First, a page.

David Rolph (University of Sydney – Faculty of Law) has posted “Corporations’ Right to Sue for Defamation: An Australian Perspective”, Entertainment Law Review, Vol. 22, pp. 195-200, 2011/Sydney Law School Research Paper No. 11/51. Here is the abstract:
As the United Kingdom undergoes defamation law reform, it might be useful to consider recent Australian developments. Across Australia, since 2006, corporations have had the right to sue for defamation severely curtailed. After five years of operation, it is possible to make an assessment of the advantages and disadvantages of this reform. This article analyses recent cases in which corporations have been forced to rely on alternative causes of action, which previously would have been dealt with as defamation claims. It argues that the reform is sound as a matter of principle and policy but that the particular form of the legislative provision requires refinement. In addition, this article points out that there have been unintended and undesirable consequences to this reform.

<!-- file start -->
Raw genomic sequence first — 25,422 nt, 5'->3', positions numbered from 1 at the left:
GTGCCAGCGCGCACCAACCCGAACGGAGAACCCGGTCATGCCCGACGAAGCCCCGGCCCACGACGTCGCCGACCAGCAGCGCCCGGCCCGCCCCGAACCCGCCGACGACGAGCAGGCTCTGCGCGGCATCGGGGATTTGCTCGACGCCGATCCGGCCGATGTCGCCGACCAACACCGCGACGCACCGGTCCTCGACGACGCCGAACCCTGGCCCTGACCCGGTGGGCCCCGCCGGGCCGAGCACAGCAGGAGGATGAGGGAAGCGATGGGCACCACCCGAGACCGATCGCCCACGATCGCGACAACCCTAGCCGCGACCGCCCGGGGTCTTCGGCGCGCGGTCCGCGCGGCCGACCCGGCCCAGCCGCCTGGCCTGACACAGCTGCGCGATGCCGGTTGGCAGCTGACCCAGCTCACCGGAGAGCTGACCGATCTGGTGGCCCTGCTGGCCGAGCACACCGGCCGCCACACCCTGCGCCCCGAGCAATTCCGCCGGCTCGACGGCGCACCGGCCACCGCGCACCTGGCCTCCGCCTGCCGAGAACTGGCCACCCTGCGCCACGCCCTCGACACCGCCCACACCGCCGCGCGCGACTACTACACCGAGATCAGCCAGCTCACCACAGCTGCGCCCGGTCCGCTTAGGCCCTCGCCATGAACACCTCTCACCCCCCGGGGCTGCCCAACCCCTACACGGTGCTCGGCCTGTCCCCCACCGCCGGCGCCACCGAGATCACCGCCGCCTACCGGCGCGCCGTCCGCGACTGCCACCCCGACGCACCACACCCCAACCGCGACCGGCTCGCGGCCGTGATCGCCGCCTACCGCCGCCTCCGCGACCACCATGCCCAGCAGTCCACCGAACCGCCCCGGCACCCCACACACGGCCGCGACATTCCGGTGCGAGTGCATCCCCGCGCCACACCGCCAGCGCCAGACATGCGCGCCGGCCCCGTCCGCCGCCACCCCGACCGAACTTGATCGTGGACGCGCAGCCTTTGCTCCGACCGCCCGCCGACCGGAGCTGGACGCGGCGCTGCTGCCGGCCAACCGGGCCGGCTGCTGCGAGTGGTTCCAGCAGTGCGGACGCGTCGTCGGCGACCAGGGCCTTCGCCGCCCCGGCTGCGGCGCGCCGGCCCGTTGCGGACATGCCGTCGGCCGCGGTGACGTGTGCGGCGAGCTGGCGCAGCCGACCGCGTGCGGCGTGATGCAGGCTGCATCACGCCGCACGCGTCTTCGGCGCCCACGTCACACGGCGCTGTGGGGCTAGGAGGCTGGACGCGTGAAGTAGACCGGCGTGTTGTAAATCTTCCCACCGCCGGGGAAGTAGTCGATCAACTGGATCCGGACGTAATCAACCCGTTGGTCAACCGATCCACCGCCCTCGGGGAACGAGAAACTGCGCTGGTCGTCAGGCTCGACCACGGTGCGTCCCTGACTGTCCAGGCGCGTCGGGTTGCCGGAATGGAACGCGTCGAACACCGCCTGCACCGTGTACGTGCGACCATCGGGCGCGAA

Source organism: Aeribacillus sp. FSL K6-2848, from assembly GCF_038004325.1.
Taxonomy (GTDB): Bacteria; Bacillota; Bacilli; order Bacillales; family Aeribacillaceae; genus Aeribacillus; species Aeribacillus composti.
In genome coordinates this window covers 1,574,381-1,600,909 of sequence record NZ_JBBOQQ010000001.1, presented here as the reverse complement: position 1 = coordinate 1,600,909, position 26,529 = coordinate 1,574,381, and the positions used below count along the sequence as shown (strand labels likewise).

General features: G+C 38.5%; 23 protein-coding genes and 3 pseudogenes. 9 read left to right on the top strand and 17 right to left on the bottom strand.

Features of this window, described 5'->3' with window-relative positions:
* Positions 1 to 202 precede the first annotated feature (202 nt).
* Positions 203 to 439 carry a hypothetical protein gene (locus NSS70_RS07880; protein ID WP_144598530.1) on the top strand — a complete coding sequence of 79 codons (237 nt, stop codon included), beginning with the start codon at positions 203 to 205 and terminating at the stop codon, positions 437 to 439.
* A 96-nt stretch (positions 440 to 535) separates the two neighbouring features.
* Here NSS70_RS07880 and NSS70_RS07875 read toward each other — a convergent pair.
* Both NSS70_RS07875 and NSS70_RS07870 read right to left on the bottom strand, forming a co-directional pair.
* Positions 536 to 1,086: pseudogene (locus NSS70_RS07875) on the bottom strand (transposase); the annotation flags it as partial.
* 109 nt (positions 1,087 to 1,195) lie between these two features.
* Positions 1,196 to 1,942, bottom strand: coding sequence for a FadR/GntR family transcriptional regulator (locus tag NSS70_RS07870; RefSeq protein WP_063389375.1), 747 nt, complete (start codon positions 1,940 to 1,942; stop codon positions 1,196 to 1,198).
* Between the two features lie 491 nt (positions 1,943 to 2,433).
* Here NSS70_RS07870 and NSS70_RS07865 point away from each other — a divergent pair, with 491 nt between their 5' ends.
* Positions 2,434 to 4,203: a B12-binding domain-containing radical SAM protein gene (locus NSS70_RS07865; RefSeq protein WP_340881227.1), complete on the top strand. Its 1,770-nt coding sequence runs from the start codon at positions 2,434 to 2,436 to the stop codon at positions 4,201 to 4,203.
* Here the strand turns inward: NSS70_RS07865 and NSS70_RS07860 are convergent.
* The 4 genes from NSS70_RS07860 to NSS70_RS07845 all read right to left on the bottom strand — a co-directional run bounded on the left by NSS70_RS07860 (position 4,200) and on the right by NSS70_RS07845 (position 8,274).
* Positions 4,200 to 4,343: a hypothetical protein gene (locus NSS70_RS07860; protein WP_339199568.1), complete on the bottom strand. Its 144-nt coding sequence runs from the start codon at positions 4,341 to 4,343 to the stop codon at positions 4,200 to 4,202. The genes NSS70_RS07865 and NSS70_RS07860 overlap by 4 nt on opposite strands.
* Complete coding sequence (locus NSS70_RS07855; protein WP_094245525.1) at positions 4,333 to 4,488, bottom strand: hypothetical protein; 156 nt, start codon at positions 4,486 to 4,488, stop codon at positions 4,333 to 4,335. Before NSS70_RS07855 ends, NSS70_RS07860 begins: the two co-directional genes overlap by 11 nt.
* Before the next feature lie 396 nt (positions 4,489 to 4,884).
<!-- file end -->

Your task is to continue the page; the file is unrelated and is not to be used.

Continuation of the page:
Download a copy of the paper via SSRN here.
- Michael Lowry ordered to pay Defamation case costs (politics.ie)
- Online defamation cases increasing (politics.ie)
- Khalid Samad wins defamation suit against Utusan (dinmerican.wordpress.com)
- Online defamation court cases double in the space of a year (independent.co.uk)